When you create a new blank document, its Total Editing Time will have an initial value of 0 minutes. However, there will be times when you will want to start with a copy of an existing document, whose Total Editing Time may have plenty of time already noted. If you want your new copy of that document to start measuring from 0 again, how can you reset it? For a simple document you could Select All and Copy the contents of the original document, and then Paste into a new blank document, but this doesn't preserve margins, page numbering, and other more complex document-level settings. The solution is to open the original document and create a new copy using Save As. The Total Editing Time in that new copy will be reset back to 0.

Where to go from here
  • Take a look at your existing documents' Total Editing Time and see how long they took to write.
  • If you're actively working on a document but you're going to step away from your computer for an extended period of time, either close the document's window or (after saving your changes) pull another window in front of it so the timer won't count the time that you were away.
  • If you're technically inclined, you can also view the Total Editing Time by inserting the "field code" EDITTIME into your document, and then updating it to see the current value.
If you know someone who might find this helpful, please feel free to forward it.
If you have any comments about this article, send me a reply!
If you have a topic that you'd like me to write about, I'd love to hear about it!
In the news: Real-world consequences of posting personal information online

This past week I ran across a news story about a Canadian woman whose disability insurance payments were stopped, reportedly because she posted some photos of herself on Facebook having some fun, and the insurance company saw them and decided she was no longer suffering from deep depression. This may or may not be accurate reporting on how the decision was made, and the woman is apparently contesting it, but this highlights a very important point: Any information you post online about yourself can become public in ways that you cannot predict. This includes systems such as Facebook, MySpace, Twitter, LinkedIn, online discussion groups, and your own website or blog. Even if you use "privacy" settings, these systems have exceptions, workarounds, and failures that you may not be aware of or that you may even unintentionally permit. As the increasing ability to search the internet collides with the increasing amount of information people are putting online, now is the time to be more careful than ever.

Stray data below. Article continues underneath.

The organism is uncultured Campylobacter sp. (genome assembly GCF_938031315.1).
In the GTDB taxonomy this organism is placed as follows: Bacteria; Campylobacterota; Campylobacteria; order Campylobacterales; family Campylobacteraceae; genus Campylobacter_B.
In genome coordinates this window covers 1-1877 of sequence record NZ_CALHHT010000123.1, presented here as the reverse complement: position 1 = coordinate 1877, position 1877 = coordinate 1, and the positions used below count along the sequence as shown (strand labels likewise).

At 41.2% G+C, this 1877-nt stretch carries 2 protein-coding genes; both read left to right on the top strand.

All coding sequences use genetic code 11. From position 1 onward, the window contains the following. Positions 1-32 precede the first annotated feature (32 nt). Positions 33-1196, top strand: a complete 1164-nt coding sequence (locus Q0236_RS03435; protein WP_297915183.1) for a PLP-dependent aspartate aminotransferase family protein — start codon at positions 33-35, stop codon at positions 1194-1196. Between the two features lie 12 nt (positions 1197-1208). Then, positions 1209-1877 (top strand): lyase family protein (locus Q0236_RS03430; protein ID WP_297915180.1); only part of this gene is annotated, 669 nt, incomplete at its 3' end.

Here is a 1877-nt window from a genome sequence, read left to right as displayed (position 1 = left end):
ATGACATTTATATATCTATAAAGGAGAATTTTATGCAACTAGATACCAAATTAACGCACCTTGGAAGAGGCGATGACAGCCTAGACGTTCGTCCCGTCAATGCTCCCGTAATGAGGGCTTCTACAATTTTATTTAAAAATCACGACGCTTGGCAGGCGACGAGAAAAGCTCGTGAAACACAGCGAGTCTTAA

So, think twice before you post personal information on the internet, whether it's writing, photos, audio recordings, or video. Imagine the range of people who may see it, including friends, family, insurance companies, clients, colleagues, competitors, the news media, and current and future employers.
How to contact me:
email: martin@kadansky.com
phone: (617) 484-6657
web: http://www.kadansky.com

On a regular basis I write about real issues faced by typical computer users. To subscribe to this newsletter, please send an email to martin@kadansky.com and I'll add you to the list, or visit http://www.kadansky.com/newsletter

Did you miss a previous issue? You can find it in my newsletter archive: http://www.kadansky.com/newsletter

Your privacy is important to me. I do not share my newsletter mailing list with anyone else, nor do I rent it out.

Copyright (C) 2009 Kadansky Consulting, Inc. All rights reserved.

I love helping people learn how to use their computers better! Like a "computer driving instructor," I work 1-on-1 with small business owners and individuals to help them find a more productive and successful relationship with their computers and other high-tech gadgets.